Best of NQ 2001 Contents
  Swiss Press Corps Award
  Media Hero Award
  Pushing Bush to the Left Award
  Poisoning the Planet Award
  Picking the Lockbox Award
  Carve Clinton Into Mount Rushmore Award
  Good Morning Morons Award
  Damn Those Conservatives Award
  Selected Not Elected Award
  Department of Injustice Award
  Politics of Meaninglessness Award
  Euro-Envy Award
  Nobody Here But Us Apolitical Observers Award
  Blame America First Award
  Glimpses of Patriotism Award
  Too Late for the Ballot
  2001 Award Judges
  Press Coverage

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  Notable Quotables
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The Best Notable Quotables of 2001:

The Fourteenth Annual Awards for the
Year’s Worst Reporting


Poisoning the Planet Award for Portraying Bush as Destroyer of the Earth

First Place

Margaret Carlson


"Remember when Ronald Reagan tried to save a few pennies on the school lunch program by classifying ketchup as a vegetable? Last week the Bush administration went further, axing a regulation that forced the meat industry to test hamburgers served in school for salmonella. Imagine, Mad Cow Disease among children, K through 12. The day it hit the papers the proposal was quickly withdrawn. [If] the Bush administration keeps trying to kill health and safety regulations at this pace, soon we won’t be able to eat, drink or breathe."
– "Outrage of the Week" from Time magazine’s Margaret Carlson, April 7 Capital Gang on CNN. [69 points]


"Around the world, the anger runs as deep as the flood waters being blamed on the global warming the Kyoto treaty was supposed to fight. President Bush says he’s putting American economic interests first in rejecting Kyoto, and in Britain, where they’re having their wettest winter ever, they sadly agree....Others point to severe weather conditions around the planet – flooding for the second consecutive year in Mozambique, drought and famine in the Sudan – and they say the U.S. is substantially to blame. With only about four percent of the world’s population, the United States famously produces about twenty-five percent of the world’s harmful greenhouse gas pollution."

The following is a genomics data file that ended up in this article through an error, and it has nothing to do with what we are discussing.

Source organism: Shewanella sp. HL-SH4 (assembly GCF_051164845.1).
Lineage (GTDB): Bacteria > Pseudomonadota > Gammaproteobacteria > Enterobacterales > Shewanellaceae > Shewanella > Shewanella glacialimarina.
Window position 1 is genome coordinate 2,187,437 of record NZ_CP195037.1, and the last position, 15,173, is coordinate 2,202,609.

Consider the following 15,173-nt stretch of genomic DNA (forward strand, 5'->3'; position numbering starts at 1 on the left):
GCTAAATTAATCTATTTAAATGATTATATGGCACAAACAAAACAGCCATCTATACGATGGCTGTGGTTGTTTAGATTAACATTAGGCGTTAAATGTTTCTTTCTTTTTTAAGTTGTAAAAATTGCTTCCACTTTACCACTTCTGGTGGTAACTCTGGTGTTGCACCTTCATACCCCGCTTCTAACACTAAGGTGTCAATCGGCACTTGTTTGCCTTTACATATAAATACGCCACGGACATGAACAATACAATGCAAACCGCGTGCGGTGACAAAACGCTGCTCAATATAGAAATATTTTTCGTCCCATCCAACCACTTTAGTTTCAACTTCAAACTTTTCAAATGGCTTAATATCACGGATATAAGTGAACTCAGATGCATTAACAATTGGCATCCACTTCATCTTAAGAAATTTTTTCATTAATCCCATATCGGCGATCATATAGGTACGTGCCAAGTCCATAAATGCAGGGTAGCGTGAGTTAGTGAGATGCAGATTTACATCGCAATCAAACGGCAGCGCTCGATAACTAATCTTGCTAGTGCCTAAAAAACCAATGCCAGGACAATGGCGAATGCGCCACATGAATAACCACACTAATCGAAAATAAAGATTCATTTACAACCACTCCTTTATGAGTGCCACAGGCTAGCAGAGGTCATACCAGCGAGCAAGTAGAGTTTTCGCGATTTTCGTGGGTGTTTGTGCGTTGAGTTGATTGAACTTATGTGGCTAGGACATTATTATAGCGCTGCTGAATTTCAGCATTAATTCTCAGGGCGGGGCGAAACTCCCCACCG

– Mark Phillips on the March 29 CBS Evening News. [36]

"Fairly or unfairly, critics of President Bush’s environmental policy believe the only green policy he’s displayed is the color of big business money. Today the President made moves to change that image, upholding a new rule on industries pumping lead into the environment. So, is the Bush push really getting the lead out, or just blowing smoke?"
– Dan Rather on the April 17 CBS Evening News. [36]

"President Bush insisted today that he was not caving in to big money contributors, big-time lobbyists, and overall industry pressure when he broke a campaign promise to regulate carbon dioxide emissions from power plants. But the air was thick today with accusations from people who believe that’s exactly what happened."
– Dan Rather on the CBS Evening News, March 14. [29]

President Bush:
"I think the message is getting out. There are some issues, like the environment, some accuse me of not being environmentally sensitive, which is ridiculous."
Matt Lauer: "So you can look me in the eye and say that you are a President committed to cleaning up the environment?"
– Exchange on NBC’s Today, April 25. [27]


Picking the Lockbox Award for Denouncing Bush’s Tax Cut

First Place

"Adios, surplus. When retired boomers dine on dog food, will they say thanks for that $600?"
Newsweek’s "Conventional Wisdom" box, assigning President Bush a "down" arrow, Sept. 3 issue. [52 points]


"Democrats, collaborating on a smaller tax cut proposal, have vowed to fight the Bush plan, targeting it as a budget buster that caters to the rich....On the Republican side, Mr. Bush faces a different problem. Already they’re talking up adding more tax cuts to his plan. And then, there’s the lobbyists who wonder why Mr. Bush gave nothing to corporate America. Critics charge the bill could eventually top $3 trillion....Bob McIntyre of Citizens for Tax Justice can’t forget the last time Congress went on a tax cut spree in 1981. America is still paying the bill."